In a scenario that will be familiar to mortgage brokers, despite protests from trade bodies the TSC recommended FSA regulation.
Its report stated: “There is significant evidence of consumer detriment in the travel insurance market. Around 10 million holiday makers in 2006 would not have been covered for medical expenses in the event of a terrorist attack. We see merit in the introduction of statutory regulation and believe the FSA is best placed to deliver such a system.”
Standalone travel insurance is already regulated so the TSC believes this would create a level playing field. While I don’t know enough about the workings of the industry to say whether the TSC is correct in deciding consumers are losing out, it seems travel agents will soon be forced to go through the same process as mortgage brokers.
When I spoke to a travel industry trade body representative recently, he had the same concerns as those involved in mortgages when it was announced that the FSA was to regulate advice – practitioners will leave the market to avoid being bogged down by the bureaucracy of regulation. This will mean fewer agents selling insurance so consumers will take out less, leaving them unprotected.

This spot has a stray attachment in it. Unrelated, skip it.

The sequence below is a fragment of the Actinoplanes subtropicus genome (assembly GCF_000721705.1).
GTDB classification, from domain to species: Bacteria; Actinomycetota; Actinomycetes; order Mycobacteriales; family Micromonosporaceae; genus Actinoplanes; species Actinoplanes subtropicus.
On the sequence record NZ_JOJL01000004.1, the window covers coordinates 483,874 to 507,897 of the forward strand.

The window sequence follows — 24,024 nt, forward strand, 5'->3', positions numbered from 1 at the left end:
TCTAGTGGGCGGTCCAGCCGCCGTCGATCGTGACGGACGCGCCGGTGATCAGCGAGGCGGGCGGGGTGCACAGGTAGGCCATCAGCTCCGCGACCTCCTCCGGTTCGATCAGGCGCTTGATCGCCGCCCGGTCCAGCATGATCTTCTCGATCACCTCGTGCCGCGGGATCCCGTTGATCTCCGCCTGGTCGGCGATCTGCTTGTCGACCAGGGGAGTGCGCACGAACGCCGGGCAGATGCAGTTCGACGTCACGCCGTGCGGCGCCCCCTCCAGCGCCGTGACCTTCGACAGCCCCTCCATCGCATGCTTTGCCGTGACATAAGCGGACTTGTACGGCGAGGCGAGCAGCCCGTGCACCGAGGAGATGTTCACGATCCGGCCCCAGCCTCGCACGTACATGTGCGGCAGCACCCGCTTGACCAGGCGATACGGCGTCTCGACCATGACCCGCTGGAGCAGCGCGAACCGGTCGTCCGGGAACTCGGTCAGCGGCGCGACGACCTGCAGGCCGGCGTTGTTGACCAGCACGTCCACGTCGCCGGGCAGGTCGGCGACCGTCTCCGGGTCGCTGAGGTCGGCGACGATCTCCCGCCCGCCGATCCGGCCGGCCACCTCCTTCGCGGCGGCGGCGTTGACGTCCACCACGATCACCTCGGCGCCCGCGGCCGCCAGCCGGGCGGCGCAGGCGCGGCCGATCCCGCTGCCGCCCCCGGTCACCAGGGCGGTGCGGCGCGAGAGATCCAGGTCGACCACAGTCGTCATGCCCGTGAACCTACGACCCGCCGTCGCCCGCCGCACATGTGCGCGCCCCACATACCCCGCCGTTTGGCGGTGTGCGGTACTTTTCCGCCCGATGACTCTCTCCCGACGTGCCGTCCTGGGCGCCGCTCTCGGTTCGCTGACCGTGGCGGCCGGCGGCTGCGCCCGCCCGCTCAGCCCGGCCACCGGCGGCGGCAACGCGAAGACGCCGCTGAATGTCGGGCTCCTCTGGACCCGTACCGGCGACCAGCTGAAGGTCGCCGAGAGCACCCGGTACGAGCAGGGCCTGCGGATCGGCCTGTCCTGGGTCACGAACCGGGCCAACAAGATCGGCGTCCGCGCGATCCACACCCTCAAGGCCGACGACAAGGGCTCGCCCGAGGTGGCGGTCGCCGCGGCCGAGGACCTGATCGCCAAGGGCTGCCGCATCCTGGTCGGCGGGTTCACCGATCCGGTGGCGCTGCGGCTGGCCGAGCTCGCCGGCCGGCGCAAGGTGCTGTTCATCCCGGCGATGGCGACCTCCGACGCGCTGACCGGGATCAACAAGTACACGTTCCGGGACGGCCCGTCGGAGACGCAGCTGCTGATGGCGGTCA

The fear that thousands of mortgage brokers would leave the market has not become a reality. While some did, many of these were due to retire anyway. Most of the cowboys have been driven out and we have a respected trade body in the Association of Mortgage Intermediaries.
But the worrying question is – who is going to meet the cost of the FSA taking thousands of travel agents under its umbrella?
Unsurprisingly, consumer bodies such as Which? are in favour of the statutory regulation of travel agents.
Mike Naylor, principal researcher at Which?, says: “Our research shows travel insurance is being mis-sold and consumers aren’t being given the appropriate information. There is no reason why travel agents should be excluded from regulation.”
While it’s early days, I’ll be tracking progress to see how much this resembles the path towards mortgage regulation.